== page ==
The Holocene and Other Calendars

Here’s a concept I’ve heard of, fascinating and beneficial in ways, problematic in others.

Wikipedia: Holocene Calendar

The Holocene calendar, also known as the Holocene Era or Human Era (HE), is a year numbering system that adds exactly 10,000 years to the currently dominant (AD/BC or CE/BCE) numbering scheme, placing its first year near the beginning of the Holocene geological epoch and the Neolithic Revolution, when humans shifted from a hunter-gatherer lifestyle to agriculture and fixed settlements. The current year by the Gregorian calendar, AD 2023, is 12023 HE in the Holocene calendar. The HE scheme was first proposed by Cesare Emiliani in 1993 (11993 HE),[1] though similar proposals to start a new calendar at the same date had been put forward decades earlier.[2][3]

I can’t seem to find a decent illustration or diagram of it. The photo above is a pretty picture from an article about the idea of switching to this calendar, from back in 2016. (And it looks like an image from the game Myst or any of its sequels.)

Popular Mechanics, 7 Dec 2016: The Case for Changing Our Calendars to 12,017 Next Year, subtitled “The vast majority of human history occurred more than 2016 years ago.”

The subtitle there is apt. The current calendrical system used around the world is one that became a global standard through accidents of history (and Western privilege). I could have mentioned this yesterday, in response to the Matthew O. Jackson question about a one world culture — in fact, I’ll add that into my response to that.

The idea of this calendar is in reaction to the current worldwide, in terms of a base date for how we measure years, that has become a standardized around the world. It’s problems include the implication that the world, or at least everything important about it, is only a couple thousand years old; and it’s difficult to calculate intervals between B.C. (or B.C.E.) and A.D. given the lack of a year 0. Adding 10,000 results in a broader scope for the expanse of human history, and tying the base of the chronology to a fundamental shift in human history — the end of the last ice age, and the human discovery of agriculture and the implementation of settlements — that affected the entire race, rather than events that affected only one part of the world, two millennia ago.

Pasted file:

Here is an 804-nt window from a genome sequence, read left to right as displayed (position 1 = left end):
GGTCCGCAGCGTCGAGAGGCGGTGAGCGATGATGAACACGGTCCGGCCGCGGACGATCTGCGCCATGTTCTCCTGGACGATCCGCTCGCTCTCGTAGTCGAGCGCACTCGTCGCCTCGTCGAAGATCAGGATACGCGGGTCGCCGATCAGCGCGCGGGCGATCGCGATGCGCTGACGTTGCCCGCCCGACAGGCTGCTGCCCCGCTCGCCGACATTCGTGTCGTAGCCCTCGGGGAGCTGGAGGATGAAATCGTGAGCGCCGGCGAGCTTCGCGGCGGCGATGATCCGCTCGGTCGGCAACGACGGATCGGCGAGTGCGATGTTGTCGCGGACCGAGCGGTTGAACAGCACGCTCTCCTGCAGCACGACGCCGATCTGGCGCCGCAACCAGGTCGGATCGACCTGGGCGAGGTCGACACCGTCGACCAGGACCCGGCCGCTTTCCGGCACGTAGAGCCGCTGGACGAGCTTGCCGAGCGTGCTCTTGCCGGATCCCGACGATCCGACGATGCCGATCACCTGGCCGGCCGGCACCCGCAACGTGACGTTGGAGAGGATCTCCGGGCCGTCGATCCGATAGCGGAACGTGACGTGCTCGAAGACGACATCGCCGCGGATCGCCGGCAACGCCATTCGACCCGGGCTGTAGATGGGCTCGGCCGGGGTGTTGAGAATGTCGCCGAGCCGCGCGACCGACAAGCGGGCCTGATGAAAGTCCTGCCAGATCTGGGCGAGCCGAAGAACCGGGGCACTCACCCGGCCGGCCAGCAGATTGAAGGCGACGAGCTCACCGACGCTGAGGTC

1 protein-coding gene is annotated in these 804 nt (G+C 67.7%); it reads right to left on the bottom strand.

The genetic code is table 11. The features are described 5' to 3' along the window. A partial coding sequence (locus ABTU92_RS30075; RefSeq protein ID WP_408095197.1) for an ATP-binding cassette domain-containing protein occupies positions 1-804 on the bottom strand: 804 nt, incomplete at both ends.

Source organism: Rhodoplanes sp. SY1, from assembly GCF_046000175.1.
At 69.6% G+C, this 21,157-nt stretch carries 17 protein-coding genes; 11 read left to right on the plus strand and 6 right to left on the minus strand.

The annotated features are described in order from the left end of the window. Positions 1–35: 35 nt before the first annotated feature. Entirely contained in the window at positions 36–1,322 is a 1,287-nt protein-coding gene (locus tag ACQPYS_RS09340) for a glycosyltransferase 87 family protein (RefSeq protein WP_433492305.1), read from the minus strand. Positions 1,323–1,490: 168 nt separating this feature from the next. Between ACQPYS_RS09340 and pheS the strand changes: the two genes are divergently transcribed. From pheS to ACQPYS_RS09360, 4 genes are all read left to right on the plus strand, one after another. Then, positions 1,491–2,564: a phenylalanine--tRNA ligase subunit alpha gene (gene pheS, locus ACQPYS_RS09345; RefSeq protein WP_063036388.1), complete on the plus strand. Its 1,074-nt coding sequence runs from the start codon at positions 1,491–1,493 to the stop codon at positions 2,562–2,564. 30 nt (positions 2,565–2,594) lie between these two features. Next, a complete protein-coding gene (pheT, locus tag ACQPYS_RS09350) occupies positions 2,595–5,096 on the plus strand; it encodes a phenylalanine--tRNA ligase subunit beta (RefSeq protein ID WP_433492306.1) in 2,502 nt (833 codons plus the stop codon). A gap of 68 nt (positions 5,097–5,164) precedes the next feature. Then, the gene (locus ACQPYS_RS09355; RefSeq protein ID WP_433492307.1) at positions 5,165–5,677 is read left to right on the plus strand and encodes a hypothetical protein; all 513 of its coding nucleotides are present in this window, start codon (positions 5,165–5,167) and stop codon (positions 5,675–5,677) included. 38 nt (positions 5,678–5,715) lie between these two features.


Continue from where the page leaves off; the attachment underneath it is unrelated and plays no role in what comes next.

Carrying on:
Still, the fact that this calendar merely adds 10,000 years to the current common calendar does not relieve it from its provincial origin.


The Hebrew calendar is the another calendar used across the world, if only by a minority, the Jews. Corresponding roughly to Biblical chronology, it presumes to count the years of the age of the *world*, not just human history, as if the world has only lasted about as long as Hebrew history records. This is a typical self-absorption, to presume that the world has existed only as long as humans can remember things that happened.


Numerous science fiction stories, especially those set in the far future, assume that our current calendar will be overridden by other systems. The most popular SF example might be Star Trek’s stardate, which was never precisely defined, or was consistent from one episode to the next, especially in the very earliest episodes. The original idea seemed to be that an advance of one stardate, e.g. 1314.1, to the next, 1315.1, measured one full day. That would place the stardates of the earliest episodes, something like 1312.2, as being only about four years since the beginning of… what? The beginning of the mission of the Enterprise? This was never made clear.

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